The opinion of the court was delivered by: Gary L. Sharpe U.S. District Judge
Charles McFarland has been indicted for possessing a handgun as a convicted felon, see 18 U.S.C. §§ 922(g) and 924(a)(2), and now moves to suppress two statements he made to police officers. See Dkt. No. 11; see also FED. R. CRIM. P. 12(b)(3)(C). His motion is granted and both statements are suppressed because: (1) his first statement was the result of custodial interrogation, and he was not advised of his Miranda rights; and (2) his second statement was the result of custodial interrogation, and it was not preceded by a voluntary waiver of his Miranda rights, nor was it voluntary under the due process clause. To the extent the motion seeks suppression on alternative theories, it is denied because: (1) his first statement was voluntary under the due process clause; and (2) his second statement did not violate the "ask first, Mirandize second" interrogation technique proscribed by Missouri v. Siebert, 452 U.S. 600 (2004).
The essential facts are based on the court's evaluation of the following: the applicable burden of production and proof; the testimony of New York City Police Sargent Daniel Chiarantano, Bureau of Alcohol, Tobacco and Firearms ("ATF") Special Agent Marc Maurino, and New York State Department of Corrections Investigator Chris Martuscello; the suppression hearing exhibits; the parties' submissions; and the resolution of credibility issues. See FED. R. CRIM. P. 12(d); see also United States v. Miller, 382 F. Supp. 2d 350, 361-363 (N.D.N.Y. 2005) (burden of production and proof).
On September 20, 2000, a Smith and Wesson .40 caliber handgun was stolen from Lawrence Grimmer during a residential burglary in Schenectady, New York. Four months later, Domiyon Taylor was arrested for the burglary, and told Schenectady police officers that McFarland took the gun from him during a street encounter. On May 21, 2003 - almost two and one-half years after the burglary - Martin Diggs shot and wounded two New York City police officers. The Smith and Wesson was recovered at the scene.
The following day, Chiarantano was asked to trace the gun's history. With the aid of a telephone, and information from a supervisor and a computer, Chiarantano learned that McFarland had once possessed the gun, that he had recently been arrested, and that he was then incarcerated in the Tombs, a New York City detention facility.
On the evening of May 23, 2003, Chiarantano went to the Tombs to interview McFarland. Beforehand, Chiarantano knew: McFarland was not a suspect in the Diggs shooting because he was in custody on state criminal and parole violation charges at the time; McFarland had a prior felony conviction; and, if McFarland admitted prior possession of the handgun, his admission could result in his prosecution for possession of the handgun, or provide leverage to induce his cooperation. Despite that knowledge, Chiarantano had no interest in prosecuting McFarland. Instead, he was exclusively focused on the police shooting, the history of the handgun, and the potential utility, if any, of McFarland as a witness.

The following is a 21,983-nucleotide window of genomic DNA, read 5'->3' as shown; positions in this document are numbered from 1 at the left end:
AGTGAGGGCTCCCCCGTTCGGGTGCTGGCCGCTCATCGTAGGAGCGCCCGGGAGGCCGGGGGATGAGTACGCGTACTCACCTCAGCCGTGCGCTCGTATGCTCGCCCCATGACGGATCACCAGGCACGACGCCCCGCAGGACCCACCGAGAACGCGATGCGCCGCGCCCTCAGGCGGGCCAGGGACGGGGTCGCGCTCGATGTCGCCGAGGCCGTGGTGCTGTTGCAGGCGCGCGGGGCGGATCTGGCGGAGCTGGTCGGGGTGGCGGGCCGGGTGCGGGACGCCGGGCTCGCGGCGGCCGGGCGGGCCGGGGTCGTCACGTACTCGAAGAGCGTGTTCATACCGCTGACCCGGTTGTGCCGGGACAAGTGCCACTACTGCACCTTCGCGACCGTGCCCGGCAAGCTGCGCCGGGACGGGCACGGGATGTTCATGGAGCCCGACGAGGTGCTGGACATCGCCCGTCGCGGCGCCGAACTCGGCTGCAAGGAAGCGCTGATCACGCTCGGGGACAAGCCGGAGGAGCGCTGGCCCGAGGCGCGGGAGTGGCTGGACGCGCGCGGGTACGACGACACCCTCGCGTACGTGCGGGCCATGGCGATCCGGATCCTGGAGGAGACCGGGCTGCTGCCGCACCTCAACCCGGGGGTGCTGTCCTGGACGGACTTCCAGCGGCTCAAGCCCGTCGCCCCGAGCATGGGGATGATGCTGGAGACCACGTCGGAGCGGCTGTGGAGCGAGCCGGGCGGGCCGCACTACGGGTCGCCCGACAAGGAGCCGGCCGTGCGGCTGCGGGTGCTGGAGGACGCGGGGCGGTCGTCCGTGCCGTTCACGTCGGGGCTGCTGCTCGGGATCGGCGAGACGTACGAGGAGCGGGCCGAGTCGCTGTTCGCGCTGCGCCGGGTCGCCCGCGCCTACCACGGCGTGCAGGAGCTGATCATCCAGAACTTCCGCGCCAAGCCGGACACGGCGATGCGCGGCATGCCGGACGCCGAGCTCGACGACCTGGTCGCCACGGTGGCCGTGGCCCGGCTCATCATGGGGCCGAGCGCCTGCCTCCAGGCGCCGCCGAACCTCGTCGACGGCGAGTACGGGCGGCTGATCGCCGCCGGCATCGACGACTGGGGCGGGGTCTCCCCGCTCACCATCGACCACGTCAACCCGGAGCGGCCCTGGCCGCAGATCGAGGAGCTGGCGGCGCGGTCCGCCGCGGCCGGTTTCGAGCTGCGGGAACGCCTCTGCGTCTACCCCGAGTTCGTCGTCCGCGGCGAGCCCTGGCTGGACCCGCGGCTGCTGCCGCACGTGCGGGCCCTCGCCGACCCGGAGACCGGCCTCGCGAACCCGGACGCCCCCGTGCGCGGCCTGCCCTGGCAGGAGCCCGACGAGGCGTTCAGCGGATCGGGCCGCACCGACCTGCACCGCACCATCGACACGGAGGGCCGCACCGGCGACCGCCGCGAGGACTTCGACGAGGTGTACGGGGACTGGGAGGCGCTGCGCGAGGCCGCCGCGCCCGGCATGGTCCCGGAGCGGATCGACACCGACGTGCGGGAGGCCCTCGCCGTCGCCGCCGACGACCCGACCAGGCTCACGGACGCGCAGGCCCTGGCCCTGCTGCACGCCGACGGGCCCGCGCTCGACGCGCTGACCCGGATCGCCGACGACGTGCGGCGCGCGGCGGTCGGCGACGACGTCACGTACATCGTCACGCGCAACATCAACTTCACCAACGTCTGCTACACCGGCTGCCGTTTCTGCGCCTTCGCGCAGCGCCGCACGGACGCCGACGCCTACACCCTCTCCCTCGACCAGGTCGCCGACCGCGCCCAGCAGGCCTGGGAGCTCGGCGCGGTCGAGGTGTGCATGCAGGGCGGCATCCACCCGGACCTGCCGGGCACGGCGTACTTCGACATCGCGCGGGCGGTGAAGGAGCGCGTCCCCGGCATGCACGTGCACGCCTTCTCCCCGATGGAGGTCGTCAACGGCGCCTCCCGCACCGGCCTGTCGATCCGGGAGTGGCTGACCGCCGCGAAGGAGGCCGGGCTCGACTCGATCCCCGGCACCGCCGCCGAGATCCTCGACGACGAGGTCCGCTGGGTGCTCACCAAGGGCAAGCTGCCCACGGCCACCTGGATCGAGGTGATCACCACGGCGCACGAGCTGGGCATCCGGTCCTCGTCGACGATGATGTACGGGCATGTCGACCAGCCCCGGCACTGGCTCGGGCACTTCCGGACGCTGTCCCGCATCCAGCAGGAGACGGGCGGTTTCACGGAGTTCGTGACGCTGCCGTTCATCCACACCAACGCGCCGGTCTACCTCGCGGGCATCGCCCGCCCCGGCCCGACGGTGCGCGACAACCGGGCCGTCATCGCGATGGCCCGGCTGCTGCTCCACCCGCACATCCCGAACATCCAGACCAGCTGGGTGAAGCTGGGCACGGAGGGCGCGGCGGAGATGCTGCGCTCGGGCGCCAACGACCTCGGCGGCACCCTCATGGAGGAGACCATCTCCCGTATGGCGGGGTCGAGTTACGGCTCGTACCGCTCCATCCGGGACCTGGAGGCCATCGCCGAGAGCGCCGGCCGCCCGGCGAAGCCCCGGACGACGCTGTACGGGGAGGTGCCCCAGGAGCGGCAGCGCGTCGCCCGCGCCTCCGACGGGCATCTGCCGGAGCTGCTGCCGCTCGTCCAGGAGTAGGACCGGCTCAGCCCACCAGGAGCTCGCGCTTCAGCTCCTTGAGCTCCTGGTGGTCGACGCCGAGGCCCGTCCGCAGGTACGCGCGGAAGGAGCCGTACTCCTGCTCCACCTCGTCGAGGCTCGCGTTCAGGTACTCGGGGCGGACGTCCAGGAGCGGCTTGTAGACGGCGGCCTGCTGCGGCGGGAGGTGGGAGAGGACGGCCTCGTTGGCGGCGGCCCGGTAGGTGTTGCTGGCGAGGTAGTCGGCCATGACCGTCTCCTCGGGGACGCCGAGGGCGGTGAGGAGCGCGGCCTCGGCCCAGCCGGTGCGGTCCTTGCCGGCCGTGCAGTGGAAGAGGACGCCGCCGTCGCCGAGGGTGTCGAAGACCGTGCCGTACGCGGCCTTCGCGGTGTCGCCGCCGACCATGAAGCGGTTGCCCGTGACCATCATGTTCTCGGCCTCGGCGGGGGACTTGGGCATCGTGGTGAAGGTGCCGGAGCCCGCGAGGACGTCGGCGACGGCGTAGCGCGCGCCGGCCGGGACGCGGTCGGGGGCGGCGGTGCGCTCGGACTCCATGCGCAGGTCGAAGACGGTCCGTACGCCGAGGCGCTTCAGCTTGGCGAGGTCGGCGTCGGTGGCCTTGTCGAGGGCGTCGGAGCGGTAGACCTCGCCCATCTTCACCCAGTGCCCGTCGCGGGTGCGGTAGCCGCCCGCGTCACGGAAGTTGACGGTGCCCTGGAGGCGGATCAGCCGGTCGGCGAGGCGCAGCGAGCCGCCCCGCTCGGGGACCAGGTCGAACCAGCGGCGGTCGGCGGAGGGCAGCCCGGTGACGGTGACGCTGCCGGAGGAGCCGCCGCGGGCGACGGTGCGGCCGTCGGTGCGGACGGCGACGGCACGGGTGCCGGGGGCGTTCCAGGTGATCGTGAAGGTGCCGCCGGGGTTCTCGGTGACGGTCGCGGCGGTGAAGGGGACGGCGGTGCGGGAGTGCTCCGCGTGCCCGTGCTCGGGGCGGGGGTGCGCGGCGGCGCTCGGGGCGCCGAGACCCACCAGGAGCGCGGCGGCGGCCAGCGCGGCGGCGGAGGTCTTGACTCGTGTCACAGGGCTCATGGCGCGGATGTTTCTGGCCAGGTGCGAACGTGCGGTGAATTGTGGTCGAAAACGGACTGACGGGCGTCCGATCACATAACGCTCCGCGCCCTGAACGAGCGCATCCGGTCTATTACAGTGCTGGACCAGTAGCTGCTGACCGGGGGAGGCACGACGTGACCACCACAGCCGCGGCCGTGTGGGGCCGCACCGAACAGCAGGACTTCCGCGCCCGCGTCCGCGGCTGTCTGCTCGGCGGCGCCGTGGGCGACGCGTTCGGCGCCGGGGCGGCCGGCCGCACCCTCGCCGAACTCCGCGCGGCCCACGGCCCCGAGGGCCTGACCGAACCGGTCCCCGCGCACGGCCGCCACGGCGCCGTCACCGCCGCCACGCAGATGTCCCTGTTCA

The interview lasted ninety minutes, and occurred in an attorney conference room. McFarland was escorted to the room by a uniformed corrections officer, and his handcuffs were removed. The corrections officer remained outside the door while McFarland, Chiarantano and two other police officers remained inside. The room was adequately lit, McFarland sat at a conference table, Chiarantano led the conversation, and McFarland was cordial throughout. Chiarantano told McFarland that he was conducting a witness interview to trace the history of the Smith and Wesson, and that McFarland was not a suspect. Although Chiarantano knew that McFarland might make incriminating statements, he did not advise McFarland of his Miranda rights. At some point during the ninety minutes, Chiarantano told McFarland that he could stop answering questions at any time, but the government has failed to prove at what point that admonition occurred.
During the interview, McFarland admitted that he took the handgun from Taylor, and identified those who took it from him. Additionally, Chiarantano asked McFarland for information concerning homicides or other violent crimes. Chiarantano routinely asked such questions to gather police intelligence even though he knew those questions might result in incriminating admissions. In response, McFarland disclosed information about a murder by Lamar Reid in the Capitol District area, and provided the name of an Albany Detective that Chiarantano could contact. Seeking a quid pro quo for his disclosures, McFarland asked what Chiarantano would do for him. Chiarantano responded that he would contact the Albany Detective and if McFarland's information proved useful, McFarland's cooperation would be brought to the attention of officials involved in McFarland's current difficulties.